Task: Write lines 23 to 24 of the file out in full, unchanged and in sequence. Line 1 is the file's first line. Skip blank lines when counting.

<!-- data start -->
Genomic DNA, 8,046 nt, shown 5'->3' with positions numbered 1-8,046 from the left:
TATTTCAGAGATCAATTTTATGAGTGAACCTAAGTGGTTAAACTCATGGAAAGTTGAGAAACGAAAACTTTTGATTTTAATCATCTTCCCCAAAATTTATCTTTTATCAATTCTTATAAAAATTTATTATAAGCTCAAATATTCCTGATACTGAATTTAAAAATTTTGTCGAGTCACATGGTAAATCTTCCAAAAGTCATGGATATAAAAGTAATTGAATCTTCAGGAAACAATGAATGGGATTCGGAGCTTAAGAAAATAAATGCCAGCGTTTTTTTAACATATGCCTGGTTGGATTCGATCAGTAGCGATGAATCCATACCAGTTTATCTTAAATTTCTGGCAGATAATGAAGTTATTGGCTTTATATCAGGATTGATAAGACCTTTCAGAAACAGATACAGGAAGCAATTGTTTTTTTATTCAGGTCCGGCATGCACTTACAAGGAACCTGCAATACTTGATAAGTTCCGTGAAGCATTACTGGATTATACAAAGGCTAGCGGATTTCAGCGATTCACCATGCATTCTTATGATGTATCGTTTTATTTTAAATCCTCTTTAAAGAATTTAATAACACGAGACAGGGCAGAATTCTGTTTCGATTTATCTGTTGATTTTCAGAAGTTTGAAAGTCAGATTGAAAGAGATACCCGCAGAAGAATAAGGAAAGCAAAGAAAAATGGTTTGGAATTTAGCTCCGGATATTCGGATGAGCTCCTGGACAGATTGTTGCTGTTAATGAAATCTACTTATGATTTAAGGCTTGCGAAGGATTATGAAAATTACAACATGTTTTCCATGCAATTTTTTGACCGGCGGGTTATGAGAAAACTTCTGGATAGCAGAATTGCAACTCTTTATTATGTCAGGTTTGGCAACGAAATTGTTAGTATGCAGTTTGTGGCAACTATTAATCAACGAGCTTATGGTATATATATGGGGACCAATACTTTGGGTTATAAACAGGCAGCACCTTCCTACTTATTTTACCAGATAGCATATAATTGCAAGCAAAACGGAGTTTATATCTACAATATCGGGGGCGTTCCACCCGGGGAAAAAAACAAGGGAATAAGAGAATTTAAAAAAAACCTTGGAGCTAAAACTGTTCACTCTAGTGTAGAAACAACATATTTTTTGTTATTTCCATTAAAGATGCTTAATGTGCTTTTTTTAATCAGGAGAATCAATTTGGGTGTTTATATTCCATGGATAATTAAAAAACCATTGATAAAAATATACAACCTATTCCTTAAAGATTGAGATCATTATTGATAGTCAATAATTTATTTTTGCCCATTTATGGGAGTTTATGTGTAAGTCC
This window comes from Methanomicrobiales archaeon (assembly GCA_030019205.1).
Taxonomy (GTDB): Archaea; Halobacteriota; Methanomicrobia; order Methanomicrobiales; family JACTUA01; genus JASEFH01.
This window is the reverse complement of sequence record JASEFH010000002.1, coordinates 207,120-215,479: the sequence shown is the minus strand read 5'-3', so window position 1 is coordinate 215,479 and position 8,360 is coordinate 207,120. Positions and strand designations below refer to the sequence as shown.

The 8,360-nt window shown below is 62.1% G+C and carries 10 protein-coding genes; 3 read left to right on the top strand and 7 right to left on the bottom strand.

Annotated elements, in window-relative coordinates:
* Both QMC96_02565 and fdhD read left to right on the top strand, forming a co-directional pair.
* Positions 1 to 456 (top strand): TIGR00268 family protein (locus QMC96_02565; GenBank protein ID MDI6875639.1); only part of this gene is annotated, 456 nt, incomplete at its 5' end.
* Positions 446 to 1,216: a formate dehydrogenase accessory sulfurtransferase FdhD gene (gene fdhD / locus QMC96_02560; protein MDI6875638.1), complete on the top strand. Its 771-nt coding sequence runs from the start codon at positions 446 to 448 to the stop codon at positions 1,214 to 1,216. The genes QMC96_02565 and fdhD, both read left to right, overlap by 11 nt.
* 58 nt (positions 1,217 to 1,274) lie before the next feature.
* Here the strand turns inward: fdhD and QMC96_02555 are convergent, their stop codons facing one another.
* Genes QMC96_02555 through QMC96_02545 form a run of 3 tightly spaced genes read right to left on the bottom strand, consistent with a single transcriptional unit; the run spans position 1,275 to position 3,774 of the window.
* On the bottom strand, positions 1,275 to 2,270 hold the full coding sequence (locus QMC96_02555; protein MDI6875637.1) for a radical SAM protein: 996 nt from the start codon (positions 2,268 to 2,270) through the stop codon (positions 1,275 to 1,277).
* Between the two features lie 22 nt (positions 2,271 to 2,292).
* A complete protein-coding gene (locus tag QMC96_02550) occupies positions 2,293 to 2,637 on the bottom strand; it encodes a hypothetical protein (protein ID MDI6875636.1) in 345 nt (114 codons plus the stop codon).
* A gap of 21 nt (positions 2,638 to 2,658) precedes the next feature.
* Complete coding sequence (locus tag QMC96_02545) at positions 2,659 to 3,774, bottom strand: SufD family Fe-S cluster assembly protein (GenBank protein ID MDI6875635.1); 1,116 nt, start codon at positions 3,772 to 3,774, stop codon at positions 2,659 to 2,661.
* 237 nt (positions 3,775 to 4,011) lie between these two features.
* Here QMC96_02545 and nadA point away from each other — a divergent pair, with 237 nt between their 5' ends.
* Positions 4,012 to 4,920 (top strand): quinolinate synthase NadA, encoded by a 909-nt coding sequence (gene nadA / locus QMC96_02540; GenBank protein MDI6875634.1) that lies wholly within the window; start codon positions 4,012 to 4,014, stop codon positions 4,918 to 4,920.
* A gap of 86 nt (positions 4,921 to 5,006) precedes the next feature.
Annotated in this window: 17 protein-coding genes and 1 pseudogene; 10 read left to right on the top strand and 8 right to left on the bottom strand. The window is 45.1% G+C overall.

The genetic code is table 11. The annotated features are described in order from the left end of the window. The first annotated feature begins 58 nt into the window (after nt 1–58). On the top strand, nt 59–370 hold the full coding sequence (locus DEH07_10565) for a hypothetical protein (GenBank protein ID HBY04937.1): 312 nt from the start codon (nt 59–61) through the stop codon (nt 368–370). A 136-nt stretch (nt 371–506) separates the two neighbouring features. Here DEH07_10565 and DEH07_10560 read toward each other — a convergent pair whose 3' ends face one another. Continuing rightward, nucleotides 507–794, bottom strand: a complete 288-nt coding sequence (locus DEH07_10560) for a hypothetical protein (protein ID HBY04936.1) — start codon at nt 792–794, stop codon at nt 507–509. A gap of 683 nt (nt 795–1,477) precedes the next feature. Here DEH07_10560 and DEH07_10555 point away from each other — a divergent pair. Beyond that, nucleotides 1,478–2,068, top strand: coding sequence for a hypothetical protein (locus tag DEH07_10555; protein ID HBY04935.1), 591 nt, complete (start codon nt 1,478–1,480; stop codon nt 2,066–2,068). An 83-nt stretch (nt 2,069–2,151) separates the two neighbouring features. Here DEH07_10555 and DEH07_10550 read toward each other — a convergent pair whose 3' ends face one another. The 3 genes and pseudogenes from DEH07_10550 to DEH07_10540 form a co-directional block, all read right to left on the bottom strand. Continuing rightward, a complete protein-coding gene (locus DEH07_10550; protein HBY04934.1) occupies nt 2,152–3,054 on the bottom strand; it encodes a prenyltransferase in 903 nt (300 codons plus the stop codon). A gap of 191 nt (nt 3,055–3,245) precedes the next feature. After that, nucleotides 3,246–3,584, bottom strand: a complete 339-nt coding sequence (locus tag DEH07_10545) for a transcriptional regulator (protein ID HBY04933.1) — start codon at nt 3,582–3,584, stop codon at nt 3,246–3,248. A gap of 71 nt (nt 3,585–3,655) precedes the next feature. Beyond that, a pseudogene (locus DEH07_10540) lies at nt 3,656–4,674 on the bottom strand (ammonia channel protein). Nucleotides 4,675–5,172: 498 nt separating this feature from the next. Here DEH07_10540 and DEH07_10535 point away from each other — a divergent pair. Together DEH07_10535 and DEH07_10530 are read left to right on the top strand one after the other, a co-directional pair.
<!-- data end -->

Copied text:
Annotated in this window: 17 protein-coding genes and 1 pseudogene; 10 read left to right on the top strand and 8 right to left on the bottom strand. The window is 45.1% G+C overall.

The genetic code is table 11. The annotated features are described in order from the left end of the window. The first annotated feature begins 58 nt into the window (after nt 1–58). On the top strand, nt 59–370 hold the full coding sequence (locus DEH07_10565) for a hypothetical protein (GenBank protein ID HBY04937.1): 312 nt from the start codon (nt 59–61) through the stop codon (nt 368–370). A 136-nt stretch (nt 371–506) separates the two neighbouring features. Here DEH07_10565 and DEH07_10560 read toward each other — a convergent pair whose 3' ends face one another. Continuing rightward, nucleotides 507–794, bottom strand: a complete 288-nt coding sequence (locus DEH07_10560) for a hypothetical protein (protein ID HBY04936.1) — start codon at nt 792–794, stop codon at nt 507–509. A gap of 683 nt (nt 795–1,477) precedes the next feature. Here DEH07_10560 and DEH07_10555 point away from each other — a divergent pair. Beyond that, nucleotides 1,478–2,068, top strand: coding sequence for a hypothetical protein (locus tag DEH07_10555; protein ID HBY04935.1), 591 nt, complete (start codon nt 1,478–1,480; stop codon nt 2,066–2,068). An 83-nt stretch (nt 2,069–2,151) separates the two neighbouring features. Here DEH07_10555 and DEH07_10550 read toward each other — a convergent pair whose 3' ends face one another. The 3 genes and pseudogenes from DEH07_10550 to DEH07_10540 form a co-directional block, all read right to left on the bottom strand. Continuing rightward, a complete protein-coding gene (locus DEH07_10550; protein HBY04934.1) occupies nt 2,152–3,054 on the bottom strand; it encodes a prenyltransferase in 903 nt (300 codons plus the stop codon). A gap of 191 nt (nt 3,055–3,245) precedes the next feature. After that, nucleotides 3,246–3,584, bottom strand: a complete 339-nt coding sequence (locus tag DEH07_10545) for a transcriptional regulator (protein ID HBY04933.1) — start codon at nt 3,582–3,584, stop codon at nt 3,246–3,248. A gap of 71 nt (nt 3,585–3,655) precedes the next feature. Beyond that, a pseudogene (locus DEH07_10540) lies at nt 3,656–4,674 on the bottom strand (ammonia channel protein). Nucleotides 4,675–5,172: 498 nt separating this feature from the next. Here DEH07_10540 and DEH07_10535 point away from each other — a divergent pair. Together DEH07_10535 and DEH07_10530 are read left to right on the top strand one after the other, a co-directional pair.